Choosing campaigns clients

Today I had a meeting with the first of next semester's three (plus the Bateman team) Campaigns class clients, the Athens Symphony Orchestra. It's a volunteer group, does six performances a year, and recently added a chorus. They've been around for almost 30 years, and I've been in Athens for 14, but I knew next to nothing about them--making them, of course, a perfect candidate for the class. The students will be involved with recruitment (members for both the orchestra and the chorus), fundraising, media relations, and whatever else comes up in the research phase.

Client choice is one of my favorite things about Campaigns. Local organizations and UGA departments pretty much line up to participate, and I get to choose whatever interests me and will benefit the students. In the past I've chosen two clients with competing teams on each account, but I decided to go with three this year as an experiment. It will undoubtedly be more work for me, but since I have a personal interest in the ones I choose, it should be fun.

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Monday, November 13, 2006

Josh Hallett explains ILPL

The Grady College, or more specifically our PR sequence, was fortunate today to host Josh Hallett, who spoke to a few classes today, including my section of PR Communication, which combined with Kaye Trammell's section and Ruthann Lariscy's massive Intro class filled a 300-plus person room to the rafters.

Josh spoke via Webcast to another group of my students earlier this year, and I read his blog regularly, but nonetheless I learned something new in his ugly (he said it first) acronym: ILPL.

Organizations, he says, can Ignore, Listen, Participate or Lead. When it comes to social media, I would give the same advice to my students!

Friday, November 03, 2006

The home of the brave

One of the benefits of being a professor is that you get to work with and hear from really smart and interesting people. On Wednesday, Pulitzer Prize-winning columnist Leonard Pitts, Jr. of the Miami Herald (best known for his Sept. 12 column "We'll Go Forward from This Moment"--I bet you saw it at the time, even if you don't remember it now) gave Grady's annual McGill Lecture and took us all to task for not being brave enough in the wake of 9/11. It was gutsy and inspiring, and I was disappointed that so few students were there to hear it. (Of well over 200 in attendance, I would estimate that only a few dozen were under 21.) Grady hosted another speaker earlier this semester, Dr. David Mindich of St. Michael's University, who similarly took us all (but especially young people) to task for not following the news, being alert to threats to civil liberties, or defending our rights. He went so far as to drop the f-bomb (that would be fascism) into the conversation.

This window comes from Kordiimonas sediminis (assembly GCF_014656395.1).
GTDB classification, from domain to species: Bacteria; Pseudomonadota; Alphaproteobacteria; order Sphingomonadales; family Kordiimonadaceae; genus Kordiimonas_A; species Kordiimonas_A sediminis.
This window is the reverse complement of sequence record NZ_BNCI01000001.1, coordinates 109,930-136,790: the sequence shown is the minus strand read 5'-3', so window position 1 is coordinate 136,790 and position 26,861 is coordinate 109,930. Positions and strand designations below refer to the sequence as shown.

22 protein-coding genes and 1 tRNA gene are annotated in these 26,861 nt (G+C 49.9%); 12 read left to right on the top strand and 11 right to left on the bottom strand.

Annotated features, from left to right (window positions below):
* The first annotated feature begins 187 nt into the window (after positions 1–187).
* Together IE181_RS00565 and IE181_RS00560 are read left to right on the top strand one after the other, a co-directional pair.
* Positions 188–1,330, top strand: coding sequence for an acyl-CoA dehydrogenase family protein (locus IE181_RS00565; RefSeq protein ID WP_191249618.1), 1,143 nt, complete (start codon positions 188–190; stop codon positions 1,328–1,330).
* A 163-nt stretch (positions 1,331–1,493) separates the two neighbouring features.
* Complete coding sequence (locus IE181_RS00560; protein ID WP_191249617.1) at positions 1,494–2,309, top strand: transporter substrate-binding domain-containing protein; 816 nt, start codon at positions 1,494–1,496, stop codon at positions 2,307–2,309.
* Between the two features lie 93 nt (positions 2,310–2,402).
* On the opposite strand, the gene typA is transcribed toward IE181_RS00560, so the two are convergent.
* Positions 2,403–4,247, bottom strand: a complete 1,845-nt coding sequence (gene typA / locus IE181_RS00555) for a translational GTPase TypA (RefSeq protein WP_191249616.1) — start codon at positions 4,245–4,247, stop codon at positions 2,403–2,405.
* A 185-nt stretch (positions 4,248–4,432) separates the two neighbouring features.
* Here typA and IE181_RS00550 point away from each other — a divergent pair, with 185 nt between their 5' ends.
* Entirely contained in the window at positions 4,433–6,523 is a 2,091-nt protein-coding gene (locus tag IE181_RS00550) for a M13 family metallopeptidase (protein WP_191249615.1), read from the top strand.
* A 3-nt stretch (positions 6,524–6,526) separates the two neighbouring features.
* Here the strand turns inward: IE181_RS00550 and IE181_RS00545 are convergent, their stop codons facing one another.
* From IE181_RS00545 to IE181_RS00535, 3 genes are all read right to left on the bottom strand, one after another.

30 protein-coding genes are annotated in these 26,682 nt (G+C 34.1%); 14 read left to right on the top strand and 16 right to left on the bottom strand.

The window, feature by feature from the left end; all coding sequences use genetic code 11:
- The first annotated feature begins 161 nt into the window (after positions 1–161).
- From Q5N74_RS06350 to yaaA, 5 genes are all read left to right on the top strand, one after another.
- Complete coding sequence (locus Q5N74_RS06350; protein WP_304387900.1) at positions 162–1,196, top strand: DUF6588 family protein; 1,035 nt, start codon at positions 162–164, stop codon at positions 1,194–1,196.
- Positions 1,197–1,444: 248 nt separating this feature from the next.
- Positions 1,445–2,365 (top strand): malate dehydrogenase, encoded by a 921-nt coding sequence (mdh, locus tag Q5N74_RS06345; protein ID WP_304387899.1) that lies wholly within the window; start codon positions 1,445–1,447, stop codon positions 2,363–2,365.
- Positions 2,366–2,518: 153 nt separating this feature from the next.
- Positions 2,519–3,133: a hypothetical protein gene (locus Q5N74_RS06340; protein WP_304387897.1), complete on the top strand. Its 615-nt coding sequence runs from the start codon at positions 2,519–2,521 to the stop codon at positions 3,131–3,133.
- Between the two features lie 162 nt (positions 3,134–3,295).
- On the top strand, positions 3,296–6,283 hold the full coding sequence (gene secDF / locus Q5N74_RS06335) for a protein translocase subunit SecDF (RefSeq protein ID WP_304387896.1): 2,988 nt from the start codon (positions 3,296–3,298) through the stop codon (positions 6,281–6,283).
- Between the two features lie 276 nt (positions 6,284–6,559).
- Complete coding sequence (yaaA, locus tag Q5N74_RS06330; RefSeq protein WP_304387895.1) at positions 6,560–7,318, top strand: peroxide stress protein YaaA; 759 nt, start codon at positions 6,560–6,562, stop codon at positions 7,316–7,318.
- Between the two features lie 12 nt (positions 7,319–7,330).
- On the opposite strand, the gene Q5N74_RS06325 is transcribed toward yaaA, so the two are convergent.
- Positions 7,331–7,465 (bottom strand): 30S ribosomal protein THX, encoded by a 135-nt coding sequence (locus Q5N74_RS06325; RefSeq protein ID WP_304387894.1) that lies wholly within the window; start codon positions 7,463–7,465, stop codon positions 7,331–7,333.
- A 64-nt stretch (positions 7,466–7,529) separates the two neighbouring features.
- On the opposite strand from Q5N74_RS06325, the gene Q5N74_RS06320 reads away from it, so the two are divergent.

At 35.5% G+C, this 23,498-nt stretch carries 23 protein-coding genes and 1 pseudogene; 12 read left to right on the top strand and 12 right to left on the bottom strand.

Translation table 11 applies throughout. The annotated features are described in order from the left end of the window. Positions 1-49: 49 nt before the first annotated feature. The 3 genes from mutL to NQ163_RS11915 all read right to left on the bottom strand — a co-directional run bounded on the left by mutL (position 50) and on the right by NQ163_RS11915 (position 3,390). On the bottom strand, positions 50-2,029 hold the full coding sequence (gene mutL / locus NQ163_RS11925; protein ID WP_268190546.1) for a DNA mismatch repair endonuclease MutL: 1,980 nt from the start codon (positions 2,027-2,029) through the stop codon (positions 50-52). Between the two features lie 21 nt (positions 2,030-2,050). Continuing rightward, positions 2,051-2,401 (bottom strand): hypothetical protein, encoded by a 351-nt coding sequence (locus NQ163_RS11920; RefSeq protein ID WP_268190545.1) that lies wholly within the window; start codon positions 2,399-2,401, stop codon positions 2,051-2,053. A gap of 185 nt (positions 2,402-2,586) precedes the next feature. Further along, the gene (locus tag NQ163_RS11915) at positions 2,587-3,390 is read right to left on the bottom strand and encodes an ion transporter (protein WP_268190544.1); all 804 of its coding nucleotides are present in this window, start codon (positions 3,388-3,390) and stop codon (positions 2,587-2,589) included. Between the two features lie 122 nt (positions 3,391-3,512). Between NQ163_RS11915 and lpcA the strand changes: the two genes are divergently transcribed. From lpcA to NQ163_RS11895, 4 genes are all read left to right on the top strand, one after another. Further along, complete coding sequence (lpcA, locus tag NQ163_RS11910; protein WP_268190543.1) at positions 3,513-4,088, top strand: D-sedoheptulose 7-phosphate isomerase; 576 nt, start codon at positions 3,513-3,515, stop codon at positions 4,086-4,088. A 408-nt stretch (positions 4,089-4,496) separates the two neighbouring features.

Taking advantage of opportunities to hear from interesting speakers, and being challenged by their words, seems so important to me now that it's hard not to get mad at students for not seeing it the same way. But then, when I was 20, I didn't pay attention to lectures unless some professor attached a grade to it. I wish that had not been the case. I wish my students could learn from my experience. And I really wish I could come up with a way to teach them to see that it matters more than football, parties, and even grades.

"More important than the curriculum is the question of the methods of teaching and the spirit in which the teaching is given" --Bertrand Russell